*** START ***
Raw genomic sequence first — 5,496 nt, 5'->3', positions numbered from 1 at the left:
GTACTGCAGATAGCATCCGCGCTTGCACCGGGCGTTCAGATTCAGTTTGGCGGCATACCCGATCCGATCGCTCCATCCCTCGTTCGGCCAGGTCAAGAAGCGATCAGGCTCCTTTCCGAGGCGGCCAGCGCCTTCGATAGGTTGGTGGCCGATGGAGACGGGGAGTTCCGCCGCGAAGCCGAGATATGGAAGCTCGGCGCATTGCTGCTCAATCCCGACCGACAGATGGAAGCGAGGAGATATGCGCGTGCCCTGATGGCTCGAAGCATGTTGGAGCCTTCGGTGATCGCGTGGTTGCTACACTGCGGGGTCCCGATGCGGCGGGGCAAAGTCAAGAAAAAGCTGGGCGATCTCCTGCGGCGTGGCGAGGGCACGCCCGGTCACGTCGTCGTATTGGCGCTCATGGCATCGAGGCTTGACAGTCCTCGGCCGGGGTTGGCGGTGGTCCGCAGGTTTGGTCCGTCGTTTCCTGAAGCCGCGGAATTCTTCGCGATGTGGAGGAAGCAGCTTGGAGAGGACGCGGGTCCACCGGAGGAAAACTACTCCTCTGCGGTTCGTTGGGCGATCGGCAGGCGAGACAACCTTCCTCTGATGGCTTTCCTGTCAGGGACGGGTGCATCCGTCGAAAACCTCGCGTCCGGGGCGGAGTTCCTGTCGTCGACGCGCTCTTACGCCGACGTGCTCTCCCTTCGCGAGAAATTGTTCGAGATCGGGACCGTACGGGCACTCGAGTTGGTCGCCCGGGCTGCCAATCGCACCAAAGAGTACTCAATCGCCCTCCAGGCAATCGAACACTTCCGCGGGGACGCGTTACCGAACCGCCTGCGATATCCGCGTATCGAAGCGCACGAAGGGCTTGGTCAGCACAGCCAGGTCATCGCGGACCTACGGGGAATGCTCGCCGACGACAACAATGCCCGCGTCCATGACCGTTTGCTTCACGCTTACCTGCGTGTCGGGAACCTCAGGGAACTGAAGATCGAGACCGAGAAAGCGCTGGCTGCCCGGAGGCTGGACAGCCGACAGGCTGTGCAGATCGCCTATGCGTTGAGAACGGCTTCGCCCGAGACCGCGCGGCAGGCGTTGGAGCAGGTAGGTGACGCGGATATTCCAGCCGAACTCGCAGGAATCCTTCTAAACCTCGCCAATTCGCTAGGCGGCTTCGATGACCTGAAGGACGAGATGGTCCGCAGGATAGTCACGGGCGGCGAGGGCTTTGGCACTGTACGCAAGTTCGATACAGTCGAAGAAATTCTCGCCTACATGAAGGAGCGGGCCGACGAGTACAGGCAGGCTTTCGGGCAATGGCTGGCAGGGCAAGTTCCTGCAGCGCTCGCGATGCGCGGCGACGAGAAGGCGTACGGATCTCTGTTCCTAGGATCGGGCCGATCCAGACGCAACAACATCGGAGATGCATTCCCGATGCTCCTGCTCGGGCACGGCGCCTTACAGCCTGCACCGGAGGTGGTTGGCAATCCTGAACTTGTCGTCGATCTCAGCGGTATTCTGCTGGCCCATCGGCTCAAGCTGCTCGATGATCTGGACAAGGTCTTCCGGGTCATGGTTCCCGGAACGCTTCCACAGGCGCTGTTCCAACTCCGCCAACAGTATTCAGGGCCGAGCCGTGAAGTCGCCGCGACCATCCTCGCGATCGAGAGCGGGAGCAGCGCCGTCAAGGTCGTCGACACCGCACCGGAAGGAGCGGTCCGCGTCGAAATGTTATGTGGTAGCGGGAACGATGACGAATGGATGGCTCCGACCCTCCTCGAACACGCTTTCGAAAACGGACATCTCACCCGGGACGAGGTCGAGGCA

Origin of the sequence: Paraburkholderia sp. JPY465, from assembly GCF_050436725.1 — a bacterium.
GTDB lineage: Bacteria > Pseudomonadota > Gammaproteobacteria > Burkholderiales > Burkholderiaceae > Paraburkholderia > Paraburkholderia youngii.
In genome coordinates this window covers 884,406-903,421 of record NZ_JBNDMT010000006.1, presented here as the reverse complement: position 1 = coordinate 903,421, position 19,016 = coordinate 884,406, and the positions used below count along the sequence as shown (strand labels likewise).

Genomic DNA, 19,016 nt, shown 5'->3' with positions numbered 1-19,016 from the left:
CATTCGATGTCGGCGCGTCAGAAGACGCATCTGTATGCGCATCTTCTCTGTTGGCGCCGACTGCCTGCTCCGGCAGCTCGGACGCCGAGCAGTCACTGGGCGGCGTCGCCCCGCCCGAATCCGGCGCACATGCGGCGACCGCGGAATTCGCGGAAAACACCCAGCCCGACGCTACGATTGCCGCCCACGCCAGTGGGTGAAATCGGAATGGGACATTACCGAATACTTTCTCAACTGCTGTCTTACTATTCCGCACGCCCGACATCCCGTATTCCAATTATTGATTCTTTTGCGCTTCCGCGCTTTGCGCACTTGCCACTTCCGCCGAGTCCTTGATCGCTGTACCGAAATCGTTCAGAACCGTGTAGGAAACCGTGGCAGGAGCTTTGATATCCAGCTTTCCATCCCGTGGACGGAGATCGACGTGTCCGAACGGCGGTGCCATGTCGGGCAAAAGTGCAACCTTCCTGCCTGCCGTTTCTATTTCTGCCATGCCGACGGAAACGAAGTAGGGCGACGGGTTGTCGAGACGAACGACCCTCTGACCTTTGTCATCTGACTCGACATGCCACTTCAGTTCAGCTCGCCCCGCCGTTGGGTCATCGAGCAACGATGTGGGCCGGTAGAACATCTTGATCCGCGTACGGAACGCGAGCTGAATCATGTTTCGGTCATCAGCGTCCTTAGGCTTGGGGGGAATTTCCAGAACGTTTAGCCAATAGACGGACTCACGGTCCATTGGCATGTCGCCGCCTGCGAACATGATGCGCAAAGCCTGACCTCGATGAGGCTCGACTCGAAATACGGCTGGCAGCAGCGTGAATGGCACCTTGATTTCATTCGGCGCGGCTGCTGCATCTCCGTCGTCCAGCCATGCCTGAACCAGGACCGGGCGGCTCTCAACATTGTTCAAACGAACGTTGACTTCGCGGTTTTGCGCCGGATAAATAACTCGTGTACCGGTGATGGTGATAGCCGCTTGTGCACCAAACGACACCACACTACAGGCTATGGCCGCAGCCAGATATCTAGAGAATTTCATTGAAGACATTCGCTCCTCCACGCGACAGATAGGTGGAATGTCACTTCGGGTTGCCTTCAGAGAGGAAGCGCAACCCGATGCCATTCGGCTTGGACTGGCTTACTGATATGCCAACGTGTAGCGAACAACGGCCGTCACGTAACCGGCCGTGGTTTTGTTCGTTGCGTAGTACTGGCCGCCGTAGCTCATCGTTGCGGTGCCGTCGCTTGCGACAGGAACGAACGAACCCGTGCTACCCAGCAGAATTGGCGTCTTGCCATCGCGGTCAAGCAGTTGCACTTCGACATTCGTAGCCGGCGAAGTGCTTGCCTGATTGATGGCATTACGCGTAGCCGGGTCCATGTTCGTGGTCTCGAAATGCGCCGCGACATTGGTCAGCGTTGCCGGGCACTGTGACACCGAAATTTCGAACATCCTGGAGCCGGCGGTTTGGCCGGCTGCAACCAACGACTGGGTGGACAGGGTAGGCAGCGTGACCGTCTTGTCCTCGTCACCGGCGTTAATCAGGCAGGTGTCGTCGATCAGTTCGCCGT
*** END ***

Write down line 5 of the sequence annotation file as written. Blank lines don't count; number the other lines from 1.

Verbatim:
In genome coordinates this window covers 884,406-903,421 of record NZ_JBNDMT010000006.1, presented here as the reverse complement: position 1 = coordinate 903,421, position 19,016 = coordinate 884,406, and the positions used below count along the sequence as shown (strand labels likewise).